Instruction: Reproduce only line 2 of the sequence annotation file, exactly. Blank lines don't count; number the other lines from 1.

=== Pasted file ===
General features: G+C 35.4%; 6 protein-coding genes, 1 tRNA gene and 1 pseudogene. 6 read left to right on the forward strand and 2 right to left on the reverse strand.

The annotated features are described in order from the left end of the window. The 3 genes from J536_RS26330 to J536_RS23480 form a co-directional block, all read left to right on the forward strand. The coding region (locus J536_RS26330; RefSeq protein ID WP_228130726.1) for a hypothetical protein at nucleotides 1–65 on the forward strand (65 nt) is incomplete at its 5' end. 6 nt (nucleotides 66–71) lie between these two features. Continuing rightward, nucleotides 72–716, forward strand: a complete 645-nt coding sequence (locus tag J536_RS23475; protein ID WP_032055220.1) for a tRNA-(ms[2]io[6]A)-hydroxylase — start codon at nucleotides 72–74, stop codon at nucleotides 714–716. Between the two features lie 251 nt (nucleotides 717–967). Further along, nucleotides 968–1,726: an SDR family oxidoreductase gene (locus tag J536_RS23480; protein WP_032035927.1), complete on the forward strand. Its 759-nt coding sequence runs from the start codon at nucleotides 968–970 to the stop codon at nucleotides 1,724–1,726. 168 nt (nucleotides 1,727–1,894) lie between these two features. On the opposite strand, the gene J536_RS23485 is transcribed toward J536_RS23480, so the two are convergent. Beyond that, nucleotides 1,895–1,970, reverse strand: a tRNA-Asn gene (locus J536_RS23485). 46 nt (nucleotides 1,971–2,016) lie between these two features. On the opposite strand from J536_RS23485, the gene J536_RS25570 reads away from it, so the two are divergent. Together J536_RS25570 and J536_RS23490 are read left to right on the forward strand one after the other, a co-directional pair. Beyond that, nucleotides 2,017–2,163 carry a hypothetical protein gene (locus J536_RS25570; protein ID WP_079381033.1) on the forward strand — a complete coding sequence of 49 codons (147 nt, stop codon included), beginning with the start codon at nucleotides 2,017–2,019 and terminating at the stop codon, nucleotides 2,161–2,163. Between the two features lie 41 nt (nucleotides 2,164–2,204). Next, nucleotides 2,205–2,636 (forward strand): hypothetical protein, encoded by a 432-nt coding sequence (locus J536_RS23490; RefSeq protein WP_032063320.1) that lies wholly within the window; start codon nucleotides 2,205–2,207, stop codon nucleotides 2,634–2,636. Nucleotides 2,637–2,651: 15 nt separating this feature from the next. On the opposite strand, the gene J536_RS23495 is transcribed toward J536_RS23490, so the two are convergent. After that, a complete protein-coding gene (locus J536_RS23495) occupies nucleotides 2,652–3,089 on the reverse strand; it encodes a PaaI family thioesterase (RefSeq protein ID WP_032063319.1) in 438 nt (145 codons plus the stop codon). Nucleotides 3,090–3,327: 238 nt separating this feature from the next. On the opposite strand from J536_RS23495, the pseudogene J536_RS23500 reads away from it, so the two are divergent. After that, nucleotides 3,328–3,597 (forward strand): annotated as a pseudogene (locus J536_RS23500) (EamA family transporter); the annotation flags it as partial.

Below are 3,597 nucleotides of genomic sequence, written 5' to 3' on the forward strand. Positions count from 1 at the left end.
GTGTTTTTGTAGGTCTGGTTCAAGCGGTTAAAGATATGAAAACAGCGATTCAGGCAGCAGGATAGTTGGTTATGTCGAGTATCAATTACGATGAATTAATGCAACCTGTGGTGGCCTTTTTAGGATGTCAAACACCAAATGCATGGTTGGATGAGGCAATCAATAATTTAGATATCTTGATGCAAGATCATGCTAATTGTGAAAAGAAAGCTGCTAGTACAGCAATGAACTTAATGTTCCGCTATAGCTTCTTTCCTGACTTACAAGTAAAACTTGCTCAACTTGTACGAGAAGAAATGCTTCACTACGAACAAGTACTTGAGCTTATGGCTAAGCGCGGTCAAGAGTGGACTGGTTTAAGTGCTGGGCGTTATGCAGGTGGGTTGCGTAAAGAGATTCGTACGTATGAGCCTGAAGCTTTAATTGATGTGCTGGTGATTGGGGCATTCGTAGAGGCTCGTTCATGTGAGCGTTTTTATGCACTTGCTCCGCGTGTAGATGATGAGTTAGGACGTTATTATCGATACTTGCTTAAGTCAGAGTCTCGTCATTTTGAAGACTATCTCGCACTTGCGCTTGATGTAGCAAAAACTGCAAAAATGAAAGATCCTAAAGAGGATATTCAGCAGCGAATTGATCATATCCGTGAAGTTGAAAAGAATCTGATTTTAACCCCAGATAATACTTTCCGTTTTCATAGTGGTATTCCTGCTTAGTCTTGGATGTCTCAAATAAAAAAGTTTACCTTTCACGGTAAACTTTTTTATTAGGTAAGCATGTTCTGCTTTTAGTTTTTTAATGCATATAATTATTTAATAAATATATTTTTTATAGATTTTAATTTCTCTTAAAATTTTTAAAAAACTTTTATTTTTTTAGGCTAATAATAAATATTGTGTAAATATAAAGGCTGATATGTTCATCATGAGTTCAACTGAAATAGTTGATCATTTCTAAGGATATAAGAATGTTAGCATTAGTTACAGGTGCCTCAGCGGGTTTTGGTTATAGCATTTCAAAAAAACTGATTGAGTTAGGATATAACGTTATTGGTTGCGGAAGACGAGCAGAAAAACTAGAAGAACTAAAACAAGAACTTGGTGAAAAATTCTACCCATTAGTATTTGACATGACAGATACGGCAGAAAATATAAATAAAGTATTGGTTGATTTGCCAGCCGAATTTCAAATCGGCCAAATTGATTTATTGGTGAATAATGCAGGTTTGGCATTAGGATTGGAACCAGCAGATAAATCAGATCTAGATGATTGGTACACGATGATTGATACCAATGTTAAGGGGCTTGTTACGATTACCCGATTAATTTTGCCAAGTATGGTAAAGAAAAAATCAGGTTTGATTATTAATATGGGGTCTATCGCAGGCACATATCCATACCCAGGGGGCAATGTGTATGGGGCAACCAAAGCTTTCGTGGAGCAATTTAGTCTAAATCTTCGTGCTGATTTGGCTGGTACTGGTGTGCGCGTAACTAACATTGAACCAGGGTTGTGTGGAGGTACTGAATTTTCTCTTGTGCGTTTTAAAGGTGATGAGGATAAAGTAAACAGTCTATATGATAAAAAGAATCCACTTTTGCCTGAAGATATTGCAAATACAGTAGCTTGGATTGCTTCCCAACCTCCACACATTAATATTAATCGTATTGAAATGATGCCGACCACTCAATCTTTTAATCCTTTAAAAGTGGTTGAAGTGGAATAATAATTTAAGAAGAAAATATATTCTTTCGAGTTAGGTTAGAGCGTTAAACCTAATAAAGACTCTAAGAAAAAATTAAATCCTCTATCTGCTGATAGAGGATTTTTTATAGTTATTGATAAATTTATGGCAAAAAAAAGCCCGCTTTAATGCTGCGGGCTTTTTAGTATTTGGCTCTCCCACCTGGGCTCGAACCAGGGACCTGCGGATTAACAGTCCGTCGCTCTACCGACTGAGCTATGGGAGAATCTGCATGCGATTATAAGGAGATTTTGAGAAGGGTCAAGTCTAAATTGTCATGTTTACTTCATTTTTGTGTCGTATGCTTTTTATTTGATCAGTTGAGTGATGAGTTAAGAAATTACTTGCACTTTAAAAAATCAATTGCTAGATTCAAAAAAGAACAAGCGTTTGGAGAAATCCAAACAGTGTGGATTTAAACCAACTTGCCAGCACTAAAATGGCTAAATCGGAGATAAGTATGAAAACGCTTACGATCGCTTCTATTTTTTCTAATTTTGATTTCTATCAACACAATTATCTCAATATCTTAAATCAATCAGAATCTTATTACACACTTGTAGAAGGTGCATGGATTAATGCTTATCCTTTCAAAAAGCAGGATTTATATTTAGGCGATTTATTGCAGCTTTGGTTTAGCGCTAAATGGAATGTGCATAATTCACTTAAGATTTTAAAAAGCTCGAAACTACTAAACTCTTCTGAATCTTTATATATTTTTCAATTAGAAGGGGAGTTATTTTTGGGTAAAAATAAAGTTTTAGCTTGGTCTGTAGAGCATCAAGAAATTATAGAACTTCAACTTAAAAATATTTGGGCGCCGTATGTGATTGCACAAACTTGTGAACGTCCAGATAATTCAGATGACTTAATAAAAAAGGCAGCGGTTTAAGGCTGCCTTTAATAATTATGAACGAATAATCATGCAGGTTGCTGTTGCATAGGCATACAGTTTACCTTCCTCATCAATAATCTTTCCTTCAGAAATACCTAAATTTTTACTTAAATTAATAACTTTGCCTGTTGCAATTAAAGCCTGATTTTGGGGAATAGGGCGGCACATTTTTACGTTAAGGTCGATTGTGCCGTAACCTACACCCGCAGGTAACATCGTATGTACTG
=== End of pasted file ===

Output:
The annotated features are described in order from the left end of the window. The 3 genes from J536_RS26330 to J536_RS23480 form a co-directional block, all read left to right on the forward strand. The coding region (locus J536_RS26330; RefSeq protein ID WP_228130726.1) for a hypothetical protein at nucleotides 1–65 on the forward strand (65 nt) is incomplete at its 5' end. 6 nt (nucleotides 66–71) lie between these two features. Continuing rightward, nucleotides 72–716, forward strand: a complete 645-nt coding sequence (locus tag J536_RS23475; protein ID WP_032055220.1) for a tRNA-(ms[2]io[6]A)-hydroxylase — start codon at nucleotides 72–74, stop codon at nucleotides 714–716. Between the two features lie 251 nt (nucleotides 717–967). Further along, nucleotides 968–1,726: an SDR family oxidoreductase gene (locus tag J536_RS23480; protein WP_032035927.1), complete on the forward strand. Its 759-nt coding sequence runs from the start codon at nucleotides 968–970 to the stop codon at nucleotides 1,724–1,726. 168 nt (nucleotides 1,727–1,894) lie between these two features. On the opposite strand, the gene J536_RS23485 is transcribed toward J536_RS23480, so the two are convergent. Beyond that, nucleotides 1,895–1,970, reverse strand: a tRNA-Asn gene (locus J536_RS23485). 46 nt (nucleotides 1,971–2,016) lie between these two features. On the opposite strand from J536_RS23485, the gene J536_RS25570 reads away from it, so the two are divergent. Together J536_RS25570 and J536_RS23490 are read left to right on the forward strand one after the other, a co-directional pair. Beyond that, nucleotides 2,017–2,163 carry a hypothetical protein gene (locus J536_RS25570; protein ID WP_079381033.1) on the forward strand — a complete coding sequence of 49 codons (147 nt, stop codon included), beginning with the start codon at nucleotides 2,017–2,019 and terminating at the stop codon, nucleotides 2,161–2,163. Between the two features lie 41 nt (nucleotides 2,164–2,204). Next, nucleotides 2,205–2,636 (forward strand): hypothetical protein, encoded by a 432-nt coding sequence (locus J536_RS23490; RefSeq protein WP_032063320.1) that lies wholly within the window; start codon nucleotides 2,205–2,207, stop codon nucleotides 2,634–2,636. Nucleotides 2,637–2,651: 15 nt separating this feature from the next. On the opposite strand, the gene J536_RS23495 is transcribed toward J536_RS23490, so the two are convergent. After that, a complete protein-coding gene (locus J536_RS23495) occupies nucleotides 2,652–3,089 on the reverse strand; it encodes a PaaI family thioesterase (RefSeq protein ID WP_032063319.1) in 438 nt (145 codons plus the stop codon). Nucleotides 3,090–3,327: 238 nt separating this feature from the next. On the opposite strand from J536_RS23495, the pseudogene J536_RS23500 reads away from it, so the two are divergent. After that, nucleotides 3,328–3,597 (forward strand): annotated as a pseudogene (locus J536_RS23500) (EamA family transporter); the annotation flags it as partial.